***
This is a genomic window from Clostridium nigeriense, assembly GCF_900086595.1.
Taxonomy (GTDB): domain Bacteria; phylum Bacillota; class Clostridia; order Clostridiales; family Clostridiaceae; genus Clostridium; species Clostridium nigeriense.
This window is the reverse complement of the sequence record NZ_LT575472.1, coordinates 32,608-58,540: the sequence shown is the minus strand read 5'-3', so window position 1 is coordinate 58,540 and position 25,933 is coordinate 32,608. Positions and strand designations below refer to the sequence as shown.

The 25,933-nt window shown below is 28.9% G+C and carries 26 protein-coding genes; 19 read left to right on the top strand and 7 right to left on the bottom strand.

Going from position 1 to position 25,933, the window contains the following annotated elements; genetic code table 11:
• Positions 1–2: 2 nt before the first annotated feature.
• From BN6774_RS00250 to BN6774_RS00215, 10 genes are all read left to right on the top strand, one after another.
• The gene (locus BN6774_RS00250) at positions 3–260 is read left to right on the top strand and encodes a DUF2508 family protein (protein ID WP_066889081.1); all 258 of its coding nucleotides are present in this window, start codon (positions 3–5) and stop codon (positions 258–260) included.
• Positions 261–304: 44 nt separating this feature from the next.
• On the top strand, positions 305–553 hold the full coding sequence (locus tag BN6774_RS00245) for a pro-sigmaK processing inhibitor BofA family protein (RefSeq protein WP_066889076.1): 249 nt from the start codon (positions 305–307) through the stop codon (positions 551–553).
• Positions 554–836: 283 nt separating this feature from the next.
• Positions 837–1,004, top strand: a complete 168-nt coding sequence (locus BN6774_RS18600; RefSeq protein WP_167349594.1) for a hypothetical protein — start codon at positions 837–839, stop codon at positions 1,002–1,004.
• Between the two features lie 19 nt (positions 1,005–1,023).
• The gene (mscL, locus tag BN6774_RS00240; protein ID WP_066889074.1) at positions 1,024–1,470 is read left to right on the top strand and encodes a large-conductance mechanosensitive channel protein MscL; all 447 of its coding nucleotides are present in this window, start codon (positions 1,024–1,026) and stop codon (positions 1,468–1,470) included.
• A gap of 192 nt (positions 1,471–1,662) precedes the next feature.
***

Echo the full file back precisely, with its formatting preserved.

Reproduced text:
This is a genomic window from Clostridium nigeriense, assembly GCF_900086595.1.
Taxonomy (GTDB): domain Bacteria; phylum Bacillota; class Clostridia; order Clostridiales; family Clostridiaceae; genus Clostridium; species Clostridium nigeriense.
This window is the reverse complement of the sequence record NZ_LT575472.1, coordinates 32,608-58,540: the sequence shown is the minus strand read 5'-3', so window position 1 is coordinate 58,540 and position 25,933 is coordinate 32,608. Positions and strand designations below refer to the sequence as shown.

The 25,933-nt window shown below is 28.9% G+C and carries 26 protein-coding genes; 19 read left to right on the top strand and 7 right to left on the bottom strand.

Going from position 1 to position 25,933, the window contains the following annotated elements; genetic code table 11:
• Positions 1–2: 2 nt before the first annotated feature.
• From BN6774_RS00250 to BN6774_RS00215, 10 genes are all read left to right on the top strand, one after another.
• The gene (locus BN6774_RS00250) at positions 3–260 is read left to right on the top strand and encodes a DUF2508 family protein (protein ID WP_066889081.1); all 258 of its coding nucleotides are present in this window, start codon (positions 3–5) and stop codon (positions 258–260) included.
• Positions 261–304: 44 nt separating this feature from the next.
• On the top strand, positions 305–553 hold the full coding sequence (locus tag BN6774_RS00245) for a pro-sigmaK processing inhibitor BofA family protein (RefSeq protein WP_066889076.1): 249 nt from the start codon (positions 305–307) through the stop codon (positions 551–553).
• Positions 554–836: 283 nt separating this feature from the next.
• Positions 837–1,004, top strand: a complete 168-nt coding sequence (locus BN6774_RS18600; RefSeq protein WP_167349594.1) for a hypothetical protein — start codon at positions 837–839, stop codon at positions 1,002–1,004.
• Between the two features lie 19 nt (positions 1,005–1,023).
• The gene (mscL, locus tag BN6774_RS00240; protein ID WP_066889074.1) at positions 1,024–1,470 is read left to right on the top strand and encodes a large-conductance mechanosensitive channel protein MscL; all 447 of its coding nucleotides are present in this window, start codon (positions 1,024–1,026) and stop codon (positions 1,468–1,470) included.
• A gap of 192 nt (positions 1,471–1,662) precedes the next feature.